Senate ready to probe NAIA radar glitch

January 11, 2023 Camille P. Balagtas 199 views

SENATE President Juan Miguel Zubiri said that what happened in the air traffic control system glitch that crippled the operations of the Ninoy Aquino International Airport (NAIA) on January 1, 2023 is totally unforgivable as he insisted that heads must roll.

No less than the Senate committee on Public Services will open next week its investigation chaired by Senator Grace Poe.

“It is unforgivable yong nangyari sa atin, why? Unang una, nakakahiya, buong mundo naging laman tayo ng balita na walang nakakaraan na airplane ni-isa sa Philippine airspace. Kung makikita niyo yong flight tracker not a single plane from any country could go through Phlippines. Parang naging no fly zone tayo for six hours,” Zubiri said as he expressed dismay saying the incident really ruined our image in the international community.

Zubiri said it is very dissapointing to note that while President Ferdinand BongBong Marcos Jr., is doing all his best to sell our tourism industry abroad, some authorities were not even mindful of how this incident will affect the country in the international community.

“With due respect, the President is trying his best to sell the Philippines. Nakapitong biyahe na siya sa abroad na talagang ang unang bukang bibig niya ay bumisita kayo sa Pilipinas. Maganda na ang Pilipinas. Bukas na ang Pilipinas para sa negosyo at turismo, pagkatapos ito po ang nangyari sa DOTr. It does not give us faith and trust in our country. It does not give us a good picture of our country and so we are having our hearing tomorrow to know what really happened.” Zubiri said.

According to the Senate chief, a possible sabotage was his first instinct but if it was incompetence, “then people should be fired.”

“Imagine kung totoo nga yong switch para sa 240 volts inilagay sa 380 na volts, kalokohan yon di ba? Kapalpakan yon and we have to look into that. That should never happen again and lets get properly trained individual to handle this because it is also a national security risk,” he said.

Zubiri noted that previously there was redundancy, and if Manila radar is non-operational planes could still divert landing through the Visayas, Cebu, Cagayan de Oro or Davao.

“You can divert the flights because before it was never centralized,” he said, adding: “I do not who is the genius that decided to centralize it to Metro Manila.”

Zubiri further said that it is a clear national security risk as no planes could fly Philippine skies, and invading planes can quickly enter Philippine airspace.

“The question there that I will ask also tomorrow is, is our AFP ready for an eventual happening such as that? Do we have, Does the air force have their own backup system?” Zubiri asked.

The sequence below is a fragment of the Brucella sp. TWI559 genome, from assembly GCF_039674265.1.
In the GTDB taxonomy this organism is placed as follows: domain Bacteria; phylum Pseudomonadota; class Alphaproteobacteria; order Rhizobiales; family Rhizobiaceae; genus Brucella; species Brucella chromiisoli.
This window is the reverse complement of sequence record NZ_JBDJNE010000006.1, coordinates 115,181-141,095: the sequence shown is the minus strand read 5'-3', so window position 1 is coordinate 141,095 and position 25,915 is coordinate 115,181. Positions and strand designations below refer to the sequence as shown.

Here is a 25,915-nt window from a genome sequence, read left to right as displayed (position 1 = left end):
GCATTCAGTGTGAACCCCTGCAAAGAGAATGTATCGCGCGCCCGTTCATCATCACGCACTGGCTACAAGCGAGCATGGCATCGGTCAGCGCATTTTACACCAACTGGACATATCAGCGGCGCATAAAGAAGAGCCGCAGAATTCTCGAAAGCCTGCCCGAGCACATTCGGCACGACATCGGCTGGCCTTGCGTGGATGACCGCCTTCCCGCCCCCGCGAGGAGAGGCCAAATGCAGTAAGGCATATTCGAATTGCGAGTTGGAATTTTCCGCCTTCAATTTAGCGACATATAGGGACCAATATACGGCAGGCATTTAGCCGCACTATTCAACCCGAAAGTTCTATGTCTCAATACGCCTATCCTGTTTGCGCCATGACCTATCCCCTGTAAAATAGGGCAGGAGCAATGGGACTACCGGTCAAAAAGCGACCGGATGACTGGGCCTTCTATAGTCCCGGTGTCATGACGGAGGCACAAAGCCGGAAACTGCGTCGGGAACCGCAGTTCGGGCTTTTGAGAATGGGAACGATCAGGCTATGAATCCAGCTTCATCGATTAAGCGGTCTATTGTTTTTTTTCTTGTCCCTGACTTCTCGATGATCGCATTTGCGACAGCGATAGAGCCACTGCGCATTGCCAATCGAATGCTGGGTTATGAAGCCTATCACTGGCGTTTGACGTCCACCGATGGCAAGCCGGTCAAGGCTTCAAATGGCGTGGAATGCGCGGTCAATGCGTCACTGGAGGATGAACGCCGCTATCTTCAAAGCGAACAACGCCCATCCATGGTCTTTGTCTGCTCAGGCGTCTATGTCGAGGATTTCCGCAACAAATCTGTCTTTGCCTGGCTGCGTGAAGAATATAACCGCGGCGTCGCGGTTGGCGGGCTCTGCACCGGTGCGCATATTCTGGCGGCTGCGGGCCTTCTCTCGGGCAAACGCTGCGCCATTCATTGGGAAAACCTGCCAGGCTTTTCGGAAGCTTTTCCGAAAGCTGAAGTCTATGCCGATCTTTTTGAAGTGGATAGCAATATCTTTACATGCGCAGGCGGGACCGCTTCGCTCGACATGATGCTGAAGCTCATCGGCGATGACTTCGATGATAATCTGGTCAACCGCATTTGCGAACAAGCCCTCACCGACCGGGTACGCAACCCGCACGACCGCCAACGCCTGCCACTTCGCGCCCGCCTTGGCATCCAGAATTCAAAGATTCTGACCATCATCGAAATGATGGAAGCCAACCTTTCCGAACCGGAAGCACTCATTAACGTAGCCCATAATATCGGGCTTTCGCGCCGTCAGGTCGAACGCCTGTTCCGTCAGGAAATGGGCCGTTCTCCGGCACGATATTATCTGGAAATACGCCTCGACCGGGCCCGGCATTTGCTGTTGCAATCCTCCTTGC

Zubiri said that a backup system for our airforce is essential to protect Philippine skies.

For her part, Poe said the hearing will scrutinize all the details that took place last January 1 as she maintained that she opted to move it to January 12, so it will also allow the CAAP (Civil Aviation Authority of the Philippines) and DOTr (Department of Transportation) to normalize airport operations before conducting a hearing.

“By that time, key executives should not have an excuse not to attend,” Poe said.

Four resolutions have been filed at the Senate seeking an inquiry into the malfunction that hit the country’s air traffic management system on New Year’s Day.

The hearing will also tackle Senate Bill No. 1003 or an Act Strengthening the CAAP, and Senate Bill No. 1121 or an Act Creating the Philippine Transportation Safety Board.

It was learned that hundreds of flights were either cancelled, diverted, and delayed and more than 65,000 passengers were affected after the primary and secondary power supplies at the NAIA failed to operate on the morning of January 1.

The power supplies glitch was followed by a power surge which led to the loss of communication, radio, radar, and internet after the equipment providing uninterrupted power supply to two NAIA terminals suddenly went offline and failed to connect to the backup commercial power supply of the Manila Electric Company.

Earlier, Sen. Risa Hontiveros said the Senate probe should zero-in on the vulnerability of the country’s air traffic control system to cyberattacks.

“While the DOTr has apparently ruled out sabotage, the breakdown of both the primary and secondary source of power throws into question the capacity our air traffic control system to withstand cyberattacks and hacking and exposes our vulnerability to such hostile incursions,” Hontiveros said in filing Senate Resolution No. 401.

“What is mind boggling is that despite the fact that government officials had known that the outdated air control system of the Philippines’ main gateway to the world was in danger of conking out any time and this issue was supposedly already raised at a Cabinet meeting, no concrete plans had been made for the upgrade or improvement,” she added.

Hontiveros said the private contractor in-charge of the CNS/ATM of the CAAP should also be grilled to determine “whether there was a violation of the performance guarantee as may possibly be seen through an examination of documents from the Commission on Audit in the past years. By CAMILLE P. BALAGTAS & PS JUN M. SARMIENTO